This step is required to further eliminate the presence of self-ligated product and get a final library fragment size range which is compatible with the sequencing instrument. This method is done a range of ways in different labs depending on their throughput. In our lab, we stick to using 2% agarose gels to get a desired size range (200-300bp) and eliminate self-ligated product. Any residual ethanol is highly problematic here as you can literally watch your sample jump out of the well, ruining the prep. Obviously, this method is highly labour intensive and as such allows a technician to process only about 16 libraries per day. E-Gels are another option, which are pre-cast mini gels which are said to be quicker to prepare and run. If you are using an E-Gel in your lab I would love to hear some feedback on whether they are helpful or not. DNA is then excised from the gel/E-Gel and purified using a column clean-up.

For larger labs there are gel-free size selection methods suited automated library preparation which take advantage of the size specificity of SPRI beads in certain concentrations of PEG 8000 and NaCl. By altering these combinations, you can fine-tune the size selection for your application and best of all, this is amenable to automation. The size range might not be as tight and accurate as agarose gel excision.

Following size selection, it is common practise to use PCR to increase the overall amount of library and incorporate the sequencing primer annealing site (and barcode if required). There are amplification-free methods available (perhaps the subject of another post), but these are still uncommon. The number of cycles required depends on the amount of starting material. When beginning with microgram amounts, you may only need 4-8 cycles, but for nanogram amounts, you may need up to 12 cycles. Phusion polymerase is the most commonly used PCR enzyme, but there are others out there with apparently better coverage for GC/AT biased genomes (like KAPA). After PCR, you'll need to perform yet another DNA clean-up, this time on a dedicated "post PCR" area.

Quality control
To determine whether your libraries have actually worked, you'll need to run some QC checks and this can be done a variety of ways. The simplest way is to use Nanodrop UV Spec or Qubit Fluorometer to quantify the concentration of the sample. While relatively easy, that won't actually tell you whether you have significant adapter-only product present in the library. To find that out, you'll need to run the sample on an agarose gel or microchip electrophoresis. Again, the benefits of the microchip method are in sensitivity and size resolution. We use Shimadzu MultiNA and there are others like the Agilent Bioanalyzer, which is used by other labs including those at the Broad Institute. These microchip systems also come in handy for RNA and epigenetics analysis and so has become invaluable in our lab. Illumina recommends running samples on the bioanalyzer to verify the lack of self-ligated adapter product as well as running a qPCR to accurately determine the concentration of the library.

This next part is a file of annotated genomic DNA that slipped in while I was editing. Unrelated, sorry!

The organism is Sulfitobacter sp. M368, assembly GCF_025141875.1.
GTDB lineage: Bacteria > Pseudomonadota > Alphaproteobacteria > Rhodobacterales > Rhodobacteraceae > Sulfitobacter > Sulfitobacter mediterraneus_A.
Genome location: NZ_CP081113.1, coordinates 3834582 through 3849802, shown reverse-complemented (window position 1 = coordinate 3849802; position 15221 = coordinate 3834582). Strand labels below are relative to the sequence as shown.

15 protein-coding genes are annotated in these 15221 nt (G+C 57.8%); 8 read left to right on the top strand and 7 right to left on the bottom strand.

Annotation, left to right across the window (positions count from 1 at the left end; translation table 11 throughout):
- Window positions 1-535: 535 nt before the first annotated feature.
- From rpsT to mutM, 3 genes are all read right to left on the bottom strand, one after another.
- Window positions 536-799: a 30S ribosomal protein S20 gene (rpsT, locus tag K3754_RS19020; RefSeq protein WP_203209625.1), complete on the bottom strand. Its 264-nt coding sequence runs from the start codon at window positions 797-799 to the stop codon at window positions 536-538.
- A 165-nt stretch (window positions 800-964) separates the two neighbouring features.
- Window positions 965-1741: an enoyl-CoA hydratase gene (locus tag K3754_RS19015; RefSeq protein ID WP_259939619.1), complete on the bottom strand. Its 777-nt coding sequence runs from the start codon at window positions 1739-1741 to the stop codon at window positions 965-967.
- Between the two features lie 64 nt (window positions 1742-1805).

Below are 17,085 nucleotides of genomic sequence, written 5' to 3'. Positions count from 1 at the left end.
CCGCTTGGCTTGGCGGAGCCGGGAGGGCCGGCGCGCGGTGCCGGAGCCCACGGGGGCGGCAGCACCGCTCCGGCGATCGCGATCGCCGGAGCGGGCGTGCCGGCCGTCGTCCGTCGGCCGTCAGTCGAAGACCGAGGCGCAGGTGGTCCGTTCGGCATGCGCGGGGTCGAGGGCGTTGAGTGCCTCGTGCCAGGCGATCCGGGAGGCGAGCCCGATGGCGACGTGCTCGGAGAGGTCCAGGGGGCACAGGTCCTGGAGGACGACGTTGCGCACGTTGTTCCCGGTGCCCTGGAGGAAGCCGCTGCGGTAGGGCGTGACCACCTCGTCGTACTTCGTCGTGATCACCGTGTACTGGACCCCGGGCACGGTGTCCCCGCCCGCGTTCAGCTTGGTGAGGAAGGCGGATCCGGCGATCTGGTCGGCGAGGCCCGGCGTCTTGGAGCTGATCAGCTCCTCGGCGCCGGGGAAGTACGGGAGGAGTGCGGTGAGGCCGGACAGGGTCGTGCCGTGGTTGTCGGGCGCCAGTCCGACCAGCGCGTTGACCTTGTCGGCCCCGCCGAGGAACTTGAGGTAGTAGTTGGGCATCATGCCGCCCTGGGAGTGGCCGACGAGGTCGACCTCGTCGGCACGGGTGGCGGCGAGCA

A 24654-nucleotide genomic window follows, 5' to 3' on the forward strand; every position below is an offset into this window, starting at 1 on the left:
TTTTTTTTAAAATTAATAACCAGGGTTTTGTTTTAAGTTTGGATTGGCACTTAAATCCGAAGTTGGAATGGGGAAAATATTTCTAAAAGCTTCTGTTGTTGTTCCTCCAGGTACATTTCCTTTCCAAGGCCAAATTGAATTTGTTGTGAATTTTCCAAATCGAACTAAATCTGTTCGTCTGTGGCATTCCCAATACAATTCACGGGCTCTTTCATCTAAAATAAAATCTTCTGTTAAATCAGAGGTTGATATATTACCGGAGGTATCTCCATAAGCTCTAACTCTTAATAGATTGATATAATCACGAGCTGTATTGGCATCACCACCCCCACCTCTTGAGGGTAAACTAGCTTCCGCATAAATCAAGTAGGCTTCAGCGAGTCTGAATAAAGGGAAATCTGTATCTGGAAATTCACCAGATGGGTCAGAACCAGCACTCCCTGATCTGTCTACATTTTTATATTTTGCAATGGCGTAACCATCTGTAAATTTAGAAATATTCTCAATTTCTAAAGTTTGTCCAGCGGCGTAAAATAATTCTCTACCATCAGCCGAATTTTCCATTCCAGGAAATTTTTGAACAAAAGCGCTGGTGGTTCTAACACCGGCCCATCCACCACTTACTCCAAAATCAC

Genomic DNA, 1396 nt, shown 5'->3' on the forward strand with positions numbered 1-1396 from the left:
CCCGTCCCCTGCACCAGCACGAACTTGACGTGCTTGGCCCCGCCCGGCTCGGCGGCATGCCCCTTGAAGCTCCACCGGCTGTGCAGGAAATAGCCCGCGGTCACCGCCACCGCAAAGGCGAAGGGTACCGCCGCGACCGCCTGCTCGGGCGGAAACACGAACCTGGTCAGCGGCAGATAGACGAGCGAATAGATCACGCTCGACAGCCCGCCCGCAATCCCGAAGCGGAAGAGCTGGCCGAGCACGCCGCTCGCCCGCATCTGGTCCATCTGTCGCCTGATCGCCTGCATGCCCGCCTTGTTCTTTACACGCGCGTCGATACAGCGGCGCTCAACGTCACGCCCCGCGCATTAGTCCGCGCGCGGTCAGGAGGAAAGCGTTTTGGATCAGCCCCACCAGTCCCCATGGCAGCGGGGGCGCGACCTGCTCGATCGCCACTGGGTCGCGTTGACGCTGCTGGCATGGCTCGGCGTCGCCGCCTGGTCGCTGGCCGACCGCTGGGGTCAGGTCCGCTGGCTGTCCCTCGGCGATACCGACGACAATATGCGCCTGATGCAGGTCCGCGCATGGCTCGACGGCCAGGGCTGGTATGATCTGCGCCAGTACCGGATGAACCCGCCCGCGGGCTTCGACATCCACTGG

In our lab, we have found the best way to get even cluster densities on the flowcell is to use MultiNA to determine the volume of diluent to get 10 nM library, and then on the day of sequencing, to re-run the samples once again to quantify concentration and make small adjustments to the DNA volume to add into the sequencing reaction. The extra few minutes to re-run the samples is well worth the extra-consistent data volumes.

Things I haven't covered
Barcoding, robotics, microchip prep methods, amplification-free methods and applications other than genomic DNA will all be covered in future posts.

Selecting a method for your lab
Selecting a library prep method can be a hard one especially given all the different variations available. The most important consideration is the throughput that you will be expecting and secondly the budget. If you can't afford the capital outlay for a sonicator and microchip electrophoresis, your results could suffer as a consequence so these are really quite important. When choosing a sample prep kit, I'd recommend trying the one provided by the sequencing instrument manufacturer (Illumina/Roche/Life Tech), but also consider NEB, which we have found to be just as effective at a much better price. I will be reviewing new kits as they come onto the market in Australia.

If you have any feedback or thoughts on library prep kits and methods, I'd love to hear from you.

Further reading
Broad Institute Sample prep
NEB-Next Library Prep
Illumina genomic DNA sample preps
E-Gels from Life Tech
USC Epigenome Centre Library Prep

Tuesday, 16 October 2012

Hello world!

Welcome to Genome Spot.

Genome Spot is aimed at providing practical tips in applications of genomics and bioinformatics. From time to time, we'll also be discussing general news and recent articles.

About the author: Mark Ziemann is a researcher at Baker IDI Melbourne currently working in the field of epigenomics with a focus on human disease.